DA Sustainable Livelihoods  Check-Dams

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Meet a Woman from Bundelkhand | Check-Dams and Irrigation |
Check-Dam Evaluation Study| Bundelkhand Region |
DA Activities in Bundelkhand

Check-Dams and Irrigation

"Check-dams" are small barriers built across the direction of water flow on shallow rivers and streams for the purpose of water harvesting. The small dams retain excess water flow during monsoon rains in a small catchment area behind the structure. Pressure created in the catchment area helps force the impounded water into the ground. The major environmental benefit is the replenishment of nearby groundwater reserves and wells. The water entrapped by the dam, surface and subsurface, is primarily intended for use in irrigation during the monsoon and later during the dry season, but can also be used for livestock and domestic needs.

Checkdam 2

DA/Jhansi began promoting check-dams in 1989 as an appropriate intervention for working to restore the degraded natural resource base in Bundelkhand and thereby help the local inhabitants to escape the widely prevalent debt-poverty-migration trap. This strategy for regenerating aquifers and increasing fresh water resources for agriculture was chosen in part because it is in keeping with the organization’s overall mission to create sustainable livelihoods, and in part in response to different funders’ requests.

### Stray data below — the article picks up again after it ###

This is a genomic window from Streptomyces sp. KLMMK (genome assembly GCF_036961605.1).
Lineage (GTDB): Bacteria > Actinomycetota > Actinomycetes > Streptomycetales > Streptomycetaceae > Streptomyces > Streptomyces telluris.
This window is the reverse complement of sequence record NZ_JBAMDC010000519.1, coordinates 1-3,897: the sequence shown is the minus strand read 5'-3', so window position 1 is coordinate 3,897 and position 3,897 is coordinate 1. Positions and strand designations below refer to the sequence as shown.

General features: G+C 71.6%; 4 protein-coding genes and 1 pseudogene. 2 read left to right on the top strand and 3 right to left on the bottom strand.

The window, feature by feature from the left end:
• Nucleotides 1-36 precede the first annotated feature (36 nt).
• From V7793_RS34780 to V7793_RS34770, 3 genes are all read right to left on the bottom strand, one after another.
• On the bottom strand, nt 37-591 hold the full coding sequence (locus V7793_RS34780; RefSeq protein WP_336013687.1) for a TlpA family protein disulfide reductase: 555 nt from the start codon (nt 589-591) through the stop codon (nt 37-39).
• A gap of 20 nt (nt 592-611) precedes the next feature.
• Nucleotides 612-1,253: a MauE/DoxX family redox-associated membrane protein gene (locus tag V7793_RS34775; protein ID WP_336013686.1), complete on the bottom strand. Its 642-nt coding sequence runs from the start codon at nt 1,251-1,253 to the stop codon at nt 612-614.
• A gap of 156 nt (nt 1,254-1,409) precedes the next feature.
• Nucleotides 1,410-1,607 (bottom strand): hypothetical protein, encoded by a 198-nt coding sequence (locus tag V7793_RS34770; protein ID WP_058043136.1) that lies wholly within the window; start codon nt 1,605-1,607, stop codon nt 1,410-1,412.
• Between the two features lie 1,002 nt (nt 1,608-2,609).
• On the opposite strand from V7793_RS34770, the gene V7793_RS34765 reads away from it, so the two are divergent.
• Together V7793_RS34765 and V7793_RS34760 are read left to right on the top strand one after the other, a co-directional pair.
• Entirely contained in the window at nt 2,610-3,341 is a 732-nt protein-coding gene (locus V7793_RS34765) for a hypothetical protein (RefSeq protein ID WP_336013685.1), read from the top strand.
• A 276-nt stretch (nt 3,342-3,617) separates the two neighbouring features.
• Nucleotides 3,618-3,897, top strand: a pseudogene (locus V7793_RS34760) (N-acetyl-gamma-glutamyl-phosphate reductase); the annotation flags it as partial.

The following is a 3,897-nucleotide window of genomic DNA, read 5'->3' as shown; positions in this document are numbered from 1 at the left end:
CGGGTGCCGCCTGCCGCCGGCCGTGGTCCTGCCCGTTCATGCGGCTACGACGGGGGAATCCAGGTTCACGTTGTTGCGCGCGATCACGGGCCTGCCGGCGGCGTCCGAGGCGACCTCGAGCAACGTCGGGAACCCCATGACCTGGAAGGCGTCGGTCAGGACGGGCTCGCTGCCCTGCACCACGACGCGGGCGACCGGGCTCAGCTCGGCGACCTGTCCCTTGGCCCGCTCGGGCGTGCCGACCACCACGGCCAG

Water scarcity, augmented by deforestation, soil erosion/runoff, and rising demand leading to unsustainable use was identified by DA as one of the major contributing factors to poor agricultural yields in Bundelkhand. Given the nature of monsoon rainfall in India, the key to meeting the country’s growing demand for water for domestic and agricultural use is to more effectively harness rainfall, the ultimate source of all freshwater resources.

Numerous studies have shown that irrigated agriculture is associated with increased agricultural production, increased employment, and increased income. Working from a sustainable livelihoods perspective, DA is concerned not only with aggregate levels of production or employment, but also poverty alleviation and equity in terms of the distribution of income and benefits.

In general, the primary benefits of irrigation for the rural poor, or small farmers and the land poor, can be classified into:

  • employment and income (through increased working days per hectare)
  • security against impoverishment and migration
  • improved quality of life

Small farmers and the land poor have also suffered many adverse consequences of irrigation projects in the past, particularly due to construction of large-scale dams and canals. These include:

  • relocation / displacement
  • land bought out at unfair prices by speculators.
  • increased unpaid work loads for women (from additional animal grazing responsibilities).
  • increase in disease vectors such as mosquitoes, causing a rise in water-borne diseases